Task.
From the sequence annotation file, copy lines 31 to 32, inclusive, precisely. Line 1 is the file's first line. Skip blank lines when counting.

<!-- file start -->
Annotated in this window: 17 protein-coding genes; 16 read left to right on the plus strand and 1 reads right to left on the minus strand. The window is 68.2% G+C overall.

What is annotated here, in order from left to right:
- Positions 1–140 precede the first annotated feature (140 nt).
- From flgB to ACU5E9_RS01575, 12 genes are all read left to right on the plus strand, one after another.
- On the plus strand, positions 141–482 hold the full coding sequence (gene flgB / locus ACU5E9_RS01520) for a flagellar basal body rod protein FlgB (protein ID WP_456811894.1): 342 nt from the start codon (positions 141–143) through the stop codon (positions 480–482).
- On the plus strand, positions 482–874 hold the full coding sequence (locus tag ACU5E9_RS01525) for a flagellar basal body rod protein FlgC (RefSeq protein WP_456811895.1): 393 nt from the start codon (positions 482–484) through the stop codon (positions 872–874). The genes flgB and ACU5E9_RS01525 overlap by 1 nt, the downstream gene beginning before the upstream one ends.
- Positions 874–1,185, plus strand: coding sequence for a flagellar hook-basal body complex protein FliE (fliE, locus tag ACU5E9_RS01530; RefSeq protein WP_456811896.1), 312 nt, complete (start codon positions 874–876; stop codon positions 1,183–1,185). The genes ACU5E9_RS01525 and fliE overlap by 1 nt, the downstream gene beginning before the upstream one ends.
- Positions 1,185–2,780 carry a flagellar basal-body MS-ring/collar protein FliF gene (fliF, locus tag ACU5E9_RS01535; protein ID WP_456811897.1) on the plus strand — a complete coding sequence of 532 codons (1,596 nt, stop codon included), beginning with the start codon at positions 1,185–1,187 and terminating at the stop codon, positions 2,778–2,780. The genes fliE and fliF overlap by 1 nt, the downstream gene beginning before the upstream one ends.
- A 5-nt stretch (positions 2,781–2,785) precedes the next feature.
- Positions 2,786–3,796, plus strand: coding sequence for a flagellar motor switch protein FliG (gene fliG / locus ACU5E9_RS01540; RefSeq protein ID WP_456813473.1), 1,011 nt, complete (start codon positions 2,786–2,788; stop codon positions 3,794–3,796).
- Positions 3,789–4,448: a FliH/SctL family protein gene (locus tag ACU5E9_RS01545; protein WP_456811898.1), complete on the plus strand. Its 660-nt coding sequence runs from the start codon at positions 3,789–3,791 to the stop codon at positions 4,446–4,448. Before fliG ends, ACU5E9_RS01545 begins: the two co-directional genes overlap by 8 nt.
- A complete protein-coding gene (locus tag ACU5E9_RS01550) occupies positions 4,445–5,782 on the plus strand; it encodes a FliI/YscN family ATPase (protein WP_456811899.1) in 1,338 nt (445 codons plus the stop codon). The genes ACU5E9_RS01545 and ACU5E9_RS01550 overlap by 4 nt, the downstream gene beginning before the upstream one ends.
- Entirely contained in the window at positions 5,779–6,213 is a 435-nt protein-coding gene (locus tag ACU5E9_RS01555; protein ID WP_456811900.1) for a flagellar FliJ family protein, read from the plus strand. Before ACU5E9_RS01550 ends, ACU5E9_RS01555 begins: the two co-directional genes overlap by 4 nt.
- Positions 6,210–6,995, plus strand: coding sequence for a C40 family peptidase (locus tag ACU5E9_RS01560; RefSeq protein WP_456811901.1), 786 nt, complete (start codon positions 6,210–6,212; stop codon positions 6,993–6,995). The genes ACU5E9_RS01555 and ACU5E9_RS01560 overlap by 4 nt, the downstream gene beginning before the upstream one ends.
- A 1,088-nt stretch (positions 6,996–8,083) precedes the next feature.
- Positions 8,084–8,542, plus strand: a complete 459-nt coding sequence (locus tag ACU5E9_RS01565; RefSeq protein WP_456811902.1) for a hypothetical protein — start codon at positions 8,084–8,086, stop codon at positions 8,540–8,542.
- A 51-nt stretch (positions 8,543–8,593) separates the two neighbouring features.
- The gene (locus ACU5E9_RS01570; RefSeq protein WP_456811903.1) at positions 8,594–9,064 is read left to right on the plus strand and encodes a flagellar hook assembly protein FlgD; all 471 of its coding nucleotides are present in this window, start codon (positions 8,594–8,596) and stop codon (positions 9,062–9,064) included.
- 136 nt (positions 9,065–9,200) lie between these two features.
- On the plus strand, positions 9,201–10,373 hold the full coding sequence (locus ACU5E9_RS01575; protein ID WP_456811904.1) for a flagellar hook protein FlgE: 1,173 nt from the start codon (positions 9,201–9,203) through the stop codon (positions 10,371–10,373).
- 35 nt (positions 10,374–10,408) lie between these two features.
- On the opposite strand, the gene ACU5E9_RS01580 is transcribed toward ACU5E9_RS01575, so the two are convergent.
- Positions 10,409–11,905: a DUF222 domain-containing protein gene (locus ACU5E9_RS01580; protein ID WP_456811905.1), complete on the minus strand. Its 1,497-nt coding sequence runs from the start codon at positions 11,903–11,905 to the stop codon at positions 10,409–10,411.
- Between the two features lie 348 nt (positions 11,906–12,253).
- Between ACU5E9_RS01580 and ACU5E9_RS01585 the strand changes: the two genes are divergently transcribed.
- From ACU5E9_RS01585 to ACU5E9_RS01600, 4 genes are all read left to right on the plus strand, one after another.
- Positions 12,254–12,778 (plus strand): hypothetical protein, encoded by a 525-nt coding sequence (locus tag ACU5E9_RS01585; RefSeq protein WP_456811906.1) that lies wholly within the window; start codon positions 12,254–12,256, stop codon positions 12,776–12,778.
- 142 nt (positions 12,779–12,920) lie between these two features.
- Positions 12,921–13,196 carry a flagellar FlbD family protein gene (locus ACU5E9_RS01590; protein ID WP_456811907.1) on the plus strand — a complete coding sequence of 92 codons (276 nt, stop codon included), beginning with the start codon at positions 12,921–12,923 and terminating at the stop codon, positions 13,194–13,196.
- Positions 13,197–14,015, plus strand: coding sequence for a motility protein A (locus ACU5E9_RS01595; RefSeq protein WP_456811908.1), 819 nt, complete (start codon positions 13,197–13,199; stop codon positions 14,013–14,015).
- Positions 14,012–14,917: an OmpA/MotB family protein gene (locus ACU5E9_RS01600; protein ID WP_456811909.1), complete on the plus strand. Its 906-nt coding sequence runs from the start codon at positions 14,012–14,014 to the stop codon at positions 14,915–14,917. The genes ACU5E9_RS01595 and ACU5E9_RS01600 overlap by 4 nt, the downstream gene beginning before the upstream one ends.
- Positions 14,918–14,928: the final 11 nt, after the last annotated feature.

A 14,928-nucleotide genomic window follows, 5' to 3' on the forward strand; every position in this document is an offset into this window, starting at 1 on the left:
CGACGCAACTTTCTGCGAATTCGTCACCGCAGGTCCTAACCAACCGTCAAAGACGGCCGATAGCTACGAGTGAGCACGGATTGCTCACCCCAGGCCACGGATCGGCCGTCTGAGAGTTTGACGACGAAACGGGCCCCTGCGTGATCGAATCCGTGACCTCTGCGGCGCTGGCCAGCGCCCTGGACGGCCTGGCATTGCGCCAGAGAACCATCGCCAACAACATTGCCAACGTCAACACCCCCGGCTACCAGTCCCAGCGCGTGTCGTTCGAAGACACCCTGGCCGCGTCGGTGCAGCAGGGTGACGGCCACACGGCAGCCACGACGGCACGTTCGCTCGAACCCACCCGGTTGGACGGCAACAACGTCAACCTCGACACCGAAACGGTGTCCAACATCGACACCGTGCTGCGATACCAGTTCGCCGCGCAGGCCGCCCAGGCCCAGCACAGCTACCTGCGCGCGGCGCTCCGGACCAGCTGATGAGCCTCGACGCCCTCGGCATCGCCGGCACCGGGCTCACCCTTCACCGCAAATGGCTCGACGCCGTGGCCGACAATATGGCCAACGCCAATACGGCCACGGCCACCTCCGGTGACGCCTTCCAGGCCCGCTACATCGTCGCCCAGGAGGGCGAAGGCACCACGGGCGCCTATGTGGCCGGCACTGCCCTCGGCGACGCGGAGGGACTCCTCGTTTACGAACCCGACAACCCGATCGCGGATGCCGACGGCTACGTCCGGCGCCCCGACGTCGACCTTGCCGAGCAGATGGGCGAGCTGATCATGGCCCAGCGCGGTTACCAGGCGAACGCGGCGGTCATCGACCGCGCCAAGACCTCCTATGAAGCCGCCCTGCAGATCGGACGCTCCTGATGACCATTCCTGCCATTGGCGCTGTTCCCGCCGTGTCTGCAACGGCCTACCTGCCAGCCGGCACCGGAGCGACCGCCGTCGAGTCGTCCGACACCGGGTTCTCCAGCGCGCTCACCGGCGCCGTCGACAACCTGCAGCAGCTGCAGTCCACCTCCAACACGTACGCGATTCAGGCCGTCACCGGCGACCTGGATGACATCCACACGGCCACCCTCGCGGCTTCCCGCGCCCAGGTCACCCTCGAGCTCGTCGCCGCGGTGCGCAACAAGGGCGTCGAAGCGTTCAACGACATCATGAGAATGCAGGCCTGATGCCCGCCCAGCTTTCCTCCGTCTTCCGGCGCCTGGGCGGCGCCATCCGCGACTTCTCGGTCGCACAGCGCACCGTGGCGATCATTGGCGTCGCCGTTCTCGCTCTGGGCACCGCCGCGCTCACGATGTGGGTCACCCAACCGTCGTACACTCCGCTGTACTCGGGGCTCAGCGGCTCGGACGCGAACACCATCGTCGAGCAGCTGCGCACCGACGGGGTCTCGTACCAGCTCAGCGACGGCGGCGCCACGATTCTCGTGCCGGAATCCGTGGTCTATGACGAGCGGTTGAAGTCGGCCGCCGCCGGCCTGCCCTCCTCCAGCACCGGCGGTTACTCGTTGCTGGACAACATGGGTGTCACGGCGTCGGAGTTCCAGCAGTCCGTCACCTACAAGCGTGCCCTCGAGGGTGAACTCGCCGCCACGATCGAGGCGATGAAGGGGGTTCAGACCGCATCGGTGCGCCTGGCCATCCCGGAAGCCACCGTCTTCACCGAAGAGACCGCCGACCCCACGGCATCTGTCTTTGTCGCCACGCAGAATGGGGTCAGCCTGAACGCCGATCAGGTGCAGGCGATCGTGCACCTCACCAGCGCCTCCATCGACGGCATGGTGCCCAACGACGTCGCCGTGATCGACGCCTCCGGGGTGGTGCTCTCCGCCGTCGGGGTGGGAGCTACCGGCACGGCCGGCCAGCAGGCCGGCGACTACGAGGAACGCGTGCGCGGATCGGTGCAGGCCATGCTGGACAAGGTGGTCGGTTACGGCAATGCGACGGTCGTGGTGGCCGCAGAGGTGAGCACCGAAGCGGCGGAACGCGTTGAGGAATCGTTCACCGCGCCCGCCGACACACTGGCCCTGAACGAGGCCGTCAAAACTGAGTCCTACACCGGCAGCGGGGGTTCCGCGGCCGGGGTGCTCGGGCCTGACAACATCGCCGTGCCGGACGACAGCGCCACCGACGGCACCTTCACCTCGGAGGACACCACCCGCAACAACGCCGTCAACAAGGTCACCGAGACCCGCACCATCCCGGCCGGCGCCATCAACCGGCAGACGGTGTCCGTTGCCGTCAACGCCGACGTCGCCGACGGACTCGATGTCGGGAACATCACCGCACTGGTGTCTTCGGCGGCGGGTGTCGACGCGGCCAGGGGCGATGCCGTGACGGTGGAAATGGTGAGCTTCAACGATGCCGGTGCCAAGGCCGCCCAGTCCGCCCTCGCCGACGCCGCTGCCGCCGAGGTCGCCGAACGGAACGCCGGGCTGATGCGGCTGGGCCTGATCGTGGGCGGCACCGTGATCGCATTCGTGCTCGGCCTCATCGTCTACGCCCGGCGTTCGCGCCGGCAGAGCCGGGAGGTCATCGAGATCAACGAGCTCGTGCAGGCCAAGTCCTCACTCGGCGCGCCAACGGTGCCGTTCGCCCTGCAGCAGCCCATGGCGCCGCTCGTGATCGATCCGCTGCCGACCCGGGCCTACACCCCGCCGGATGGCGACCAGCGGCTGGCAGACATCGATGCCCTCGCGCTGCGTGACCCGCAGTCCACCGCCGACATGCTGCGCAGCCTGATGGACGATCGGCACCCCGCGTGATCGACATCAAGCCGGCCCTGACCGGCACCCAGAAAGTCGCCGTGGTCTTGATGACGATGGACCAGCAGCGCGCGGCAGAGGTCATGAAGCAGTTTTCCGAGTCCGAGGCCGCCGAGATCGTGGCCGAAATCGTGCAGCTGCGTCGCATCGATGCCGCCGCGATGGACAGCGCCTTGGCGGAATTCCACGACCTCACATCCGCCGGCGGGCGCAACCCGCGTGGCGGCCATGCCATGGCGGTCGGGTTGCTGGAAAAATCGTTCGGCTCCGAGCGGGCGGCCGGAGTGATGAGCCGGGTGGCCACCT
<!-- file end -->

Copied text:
- Positions 14,012–14,917: an OmpA/MotB family protein gene (locus ACU5E9_RS01600; protein ID WP_456811909.1), complete on the plus strand. Its 906-nt coding sequence runs from the start codon at positions 14,012–14,014 to the stop codon at positions 14,915–14,917. The genes ACU5E9_RS01595 and ACU5E9_RS01600 overlap by 4 nt, the downstream gene beginning before the upstream one ends.
- Positions 14,918–14,928: the final 11 nt, after the last annotated feature.